Michael Pal


Michael Pal
Associate Professor (on leave)

BA (Honour’s) (Queen’s)
M.A. (Toronto)
J.D. (Toronto)
LL.M. (Legal Theory) (NYU)
S.J.D (Toronto)

Room: 57 Louis Pasteur St. Room 405
Office: 613-562-5800 ext. 7908
Office: 613-562-5124
Work E-mail: Michael.Pal@uOttawa.ca

Michael Pal


Professor Michael Pal researches primarily the law of democracy, comparative constitutional law, and election law. He publishes in law, political science, and public policy. He is currently the Director of the Public Law Group at the Faculty of Common Law. 
He has recently presented his work at Yale Law School, the McGill Faculty of Law, Osgoode Hall Law School, and NYU School of Law. He has recent or forthcoming publications in the McGill Law Journal, Election Law Journal (U.S.), Kings Law Journal (U.K.), Supreme Court Law Review, Review of Constitutional Studies, Canadian Public Administration, and a chapter in a forthcoming anthology on the Canadian Constitution at 150. He is currently working on projects related to voter suppression, electoral management bodies, election administration in democratic transitions, and democratic theory.
As Director of the Public Law Group, he oversees the activities of the Group and has recently co-organized conferences on electoral reform, non-resident voting rights, and the Group's Speakers' Series and Works in Progress seminars.  Professor Pal is also a Fellow at the Mowat Centre for Policy Innovation in the School of Public Policy and governance at the University of Toronto. 
In 2017 he served as a Commissioner with the Far North Electoral Boundaries Commission for the Province of Ontario, whose recommendations to add two new seats and to create the province's first Indigenous-majority riding and second francophone-majority riding were adopted by the Legislative Assembly of Ontario.
He has degrees in political science from Queen’s and the University of Toronto and in law from the University of Toronto and NYU.  While completing his doctorate, he was a Pierre-Elliot Trudeau Foundation Scholar and a SSHRC Canada Graduate Scholar.
He has advised all levels of government on matters relating to election law and constitutional law, as well as election commissions and electoral boundary commissions.  He appeared before the House of Commons and Senate Committees studying the Fair Representation Act. He has published in the media on topics related to his research, including in the Globe and Mail, Toronto Star, National Post, Ottawa Citizen, and the Hill-Times and appeared on TVO’s The Agenda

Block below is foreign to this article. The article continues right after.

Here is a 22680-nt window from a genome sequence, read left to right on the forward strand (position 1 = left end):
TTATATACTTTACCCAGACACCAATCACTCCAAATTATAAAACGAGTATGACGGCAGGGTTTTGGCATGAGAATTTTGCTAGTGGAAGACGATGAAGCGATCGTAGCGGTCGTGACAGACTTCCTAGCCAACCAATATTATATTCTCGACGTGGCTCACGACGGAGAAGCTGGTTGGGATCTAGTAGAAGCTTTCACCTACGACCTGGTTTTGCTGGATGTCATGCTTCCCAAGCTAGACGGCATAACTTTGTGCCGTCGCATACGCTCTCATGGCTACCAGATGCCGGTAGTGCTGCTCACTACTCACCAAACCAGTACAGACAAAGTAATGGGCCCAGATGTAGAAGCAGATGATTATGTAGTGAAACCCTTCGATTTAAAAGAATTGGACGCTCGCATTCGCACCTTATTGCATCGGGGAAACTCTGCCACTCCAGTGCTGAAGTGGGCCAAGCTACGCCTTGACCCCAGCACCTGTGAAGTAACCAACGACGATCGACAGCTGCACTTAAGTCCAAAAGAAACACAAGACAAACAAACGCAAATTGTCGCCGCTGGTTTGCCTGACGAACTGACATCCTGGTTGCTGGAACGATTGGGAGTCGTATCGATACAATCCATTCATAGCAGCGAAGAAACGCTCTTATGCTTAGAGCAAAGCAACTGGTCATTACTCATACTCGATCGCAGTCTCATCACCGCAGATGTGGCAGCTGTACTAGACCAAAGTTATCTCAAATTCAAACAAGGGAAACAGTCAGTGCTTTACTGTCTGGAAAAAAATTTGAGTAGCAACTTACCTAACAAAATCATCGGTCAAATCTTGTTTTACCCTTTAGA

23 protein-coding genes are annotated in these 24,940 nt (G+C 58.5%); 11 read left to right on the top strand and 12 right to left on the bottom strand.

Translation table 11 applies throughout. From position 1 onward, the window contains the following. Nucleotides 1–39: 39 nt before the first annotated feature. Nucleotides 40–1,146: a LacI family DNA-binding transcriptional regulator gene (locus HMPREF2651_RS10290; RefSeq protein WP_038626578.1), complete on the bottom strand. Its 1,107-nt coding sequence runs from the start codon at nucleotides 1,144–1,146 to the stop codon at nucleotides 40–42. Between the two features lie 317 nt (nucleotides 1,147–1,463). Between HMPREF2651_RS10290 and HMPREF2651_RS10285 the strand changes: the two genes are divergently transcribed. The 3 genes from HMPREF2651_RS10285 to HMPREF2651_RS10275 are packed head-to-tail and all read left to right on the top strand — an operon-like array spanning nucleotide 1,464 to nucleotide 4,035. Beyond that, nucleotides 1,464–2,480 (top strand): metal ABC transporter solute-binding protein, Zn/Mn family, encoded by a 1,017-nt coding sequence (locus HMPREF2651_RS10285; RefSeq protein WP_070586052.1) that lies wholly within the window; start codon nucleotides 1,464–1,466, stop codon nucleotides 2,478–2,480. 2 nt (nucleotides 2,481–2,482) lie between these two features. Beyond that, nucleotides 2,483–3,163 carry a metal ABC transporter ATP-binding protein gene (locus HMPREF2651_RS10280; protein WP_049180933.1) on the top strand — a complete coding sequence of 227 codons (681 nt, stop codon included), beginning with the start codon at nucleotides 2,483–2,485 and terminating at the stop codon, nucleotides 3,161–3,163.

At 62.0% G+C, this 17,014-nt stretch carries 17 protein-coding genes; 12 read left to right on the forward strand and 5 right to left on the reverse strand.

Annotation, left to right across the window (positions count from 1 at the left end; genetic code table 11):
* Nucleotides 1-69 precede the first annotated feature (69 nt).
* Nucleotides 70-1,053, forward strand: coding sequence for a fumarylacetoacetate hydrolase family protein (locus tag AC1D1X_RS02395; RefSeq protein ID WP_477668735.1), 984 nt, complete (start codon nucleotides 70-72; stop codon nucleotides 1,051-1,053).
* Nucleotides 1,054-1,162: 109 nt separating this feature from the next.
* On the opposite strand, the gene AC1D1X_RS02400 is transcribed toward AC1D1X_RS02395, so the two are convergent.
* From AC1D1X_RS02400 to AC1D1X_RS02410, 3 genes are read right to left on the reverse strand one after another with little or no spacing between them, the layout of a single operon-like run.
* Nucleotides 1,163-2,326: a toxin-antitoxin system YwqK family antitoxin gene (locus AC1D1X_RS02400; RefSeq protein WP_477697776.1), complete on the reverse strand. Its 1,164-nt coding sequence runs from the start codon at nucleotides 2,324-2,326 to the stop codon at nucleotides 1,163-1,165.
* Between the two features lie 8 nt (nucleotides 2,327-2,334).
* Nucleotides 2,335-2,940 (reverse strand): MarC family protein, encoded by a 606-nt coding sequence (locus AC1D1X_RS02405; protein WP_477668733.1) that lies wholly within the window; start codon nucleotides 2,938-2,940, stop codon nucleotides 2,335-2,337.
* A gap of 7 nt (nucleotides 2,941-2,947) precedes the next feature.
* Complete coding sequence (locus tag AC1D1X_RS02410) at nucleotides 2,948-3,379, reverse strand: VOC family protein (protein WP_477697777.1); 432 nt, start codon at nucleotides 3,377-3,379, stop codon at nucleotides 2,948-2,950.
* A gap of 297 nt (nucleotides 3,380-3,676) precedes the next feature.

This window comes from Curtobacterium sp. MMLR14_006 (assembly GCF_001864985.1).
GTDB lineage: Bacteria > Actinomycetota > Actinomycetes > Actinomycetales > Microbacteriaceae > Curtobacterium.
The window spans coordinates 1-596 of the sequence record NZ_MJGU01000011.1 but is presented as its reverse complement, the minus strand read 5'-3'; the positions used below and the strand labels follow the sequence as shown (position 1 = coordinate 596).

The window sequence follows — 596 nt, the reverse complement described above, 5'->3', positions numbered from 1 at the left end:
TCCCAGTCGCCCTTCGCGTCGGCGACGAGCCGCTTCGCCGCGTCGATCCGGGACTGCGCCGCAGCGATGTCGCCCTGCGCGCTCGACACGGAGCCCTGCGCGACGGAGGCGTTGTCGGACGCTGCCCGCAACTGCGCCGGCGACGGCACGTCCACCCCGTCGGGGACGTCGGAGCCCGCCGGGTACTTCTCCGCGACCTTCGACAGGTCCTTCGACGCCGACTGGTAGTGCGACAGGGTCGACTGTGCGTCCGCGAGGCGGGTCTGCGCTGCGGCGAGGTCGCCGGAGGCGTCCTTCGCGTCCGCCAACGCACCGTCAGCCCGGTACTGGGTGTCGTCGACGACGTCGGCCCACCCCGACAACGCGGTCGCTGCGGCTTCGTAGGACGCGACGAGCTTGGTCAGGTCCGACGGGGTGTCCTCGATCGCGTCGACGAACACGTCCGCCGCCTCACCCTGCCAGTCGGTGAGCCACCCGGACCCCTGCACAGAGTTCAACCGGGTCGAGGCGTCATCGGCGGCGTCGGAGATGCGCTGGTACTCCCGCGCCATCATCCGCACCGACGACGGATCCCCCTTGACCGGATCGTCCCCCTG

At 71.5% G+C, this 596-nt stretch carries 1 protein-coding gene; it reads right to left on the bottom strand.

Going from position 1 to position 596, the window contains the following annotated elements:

He is a past member of the Board of Directors of the South Asian Legal Aid Clinic of Ontario. He previously clerked at the Court of Appeal for Ontario for Justices Moldaver, Blair, Goudge, and Feldman, and worked in a national law firm in Toronto. 
His recent research funding includes a 2016 SSHRC Knowledge Synthesis Grant with Elizabeth F. Judge on big data politics and the implications for voter privacy, a SSHRC Connections Grant with Carissima Mathen for a conference on electoral reform, and a grant from the Ministry of Intergovernmental Affairs for the Province of Ontario for research on the representation of Indigenous Peoples in federal and provincial elections.


Academic Articles and Book Chapters

  • "Third Party Political Participation and Anti-Collusion Rules" (2018) Canadian Public Administration (forthcoming)
  • "The Democratic Resilience of the Canadian Constitution" (with Richard Albert) in Mark Tushnet, Sanford Levinson, and Mark Graber, eds, Constitutional Democracy in Crisis? (Oxford University Press, 2018) (forthcoming)
  • "Is the Permanent Campaign the End of the Egalitarian Model of Elections?" in Richard Albert, Paul Daly, and Vanessa MacDonnell, eds, The Canadian Constitution in Transition (University of Toronto Press, 2018) (forthcoming)
  • "Three Narratives About Canadian Election Law" (2017) 16:2 Election Law Journal 255 (U.S.)
  • "Canadian Election Administration on Trial: Robocalls, Opitz, and Disputed Elections in the Courts" (2017) 28:2 King's Law Journal 324 (U.K.)
  • "Constitutional Amendment After the Senate Reference and the Prospects for Electoral Reform" (2016) 76 Supreme Court Law Review 2nd 377
  • "Electoral Management Bodies as a Fourth Branch of Government” (2016) 21:1 Review of Constitutional Studies 87
  • “The Fractured Right to Vote: Democracy, Discretion, and Designing Electoral Districts" (2015) 61:2 McGill Law Journal 1
  • "Fair Representation in the House of Commons?" (2015) Journal of Parliamentary and Political Law" Special Edition 
  • “Breakdowns in the Democratic Process and the Law of Canadian Democracy” (2011) 57:2 McGill Law Journal 299
  • “The Promise and Limits of Citizens’ Assemblies: Deliberation, Institutions and the Law of Democracy” (2012) 38:1 Queen’s Law Journal 261
  • “Democratic Rights and Social Science Evidence” (2014) 32:2 National Journal of Constitutional Law 151
  • “Still Not Equal? Visible Minority Vote Dilution” (2014) 8:1 Canadian Political Science Review 85 (with Sujit Choudhry)
  • “Is Every Ballot Equal? Visible Minority Vote Dilution in Canada” (2007) 13:1 IRPP Choices 1 (with Sujit Choudhry)
  • “The Supreme Court of Canada’s Approach to the Recovery of Ultra Vires Taxes: At the Border of Private and Public Law” (2008) 66:1 University of Toronto Faculty of Law Review 65
  • “The Impact of Regionally-Differentiated Employment Insurance Benefits on Charter-Protected Canadians” in Making EI Work, Keith Banting, ed. (Kingston-Montreal: McGill-Queen’s University Press, 2013) (with Sujit Choudhry)

Research Reports 

  • "Privacy and the Electorate: Big Data and the Personalization of Politics" (with Elizabeth F. Judge), SSHRC Knowledge Synthesis Report funded by a 2016 SSHRC Knowledge Synthesis Grant
  • “Moving Toward Voter Equality: Mowat Centre Report on the Proposed Electoral Boundaries for Ontario” (2012) (with Melissa Molson)
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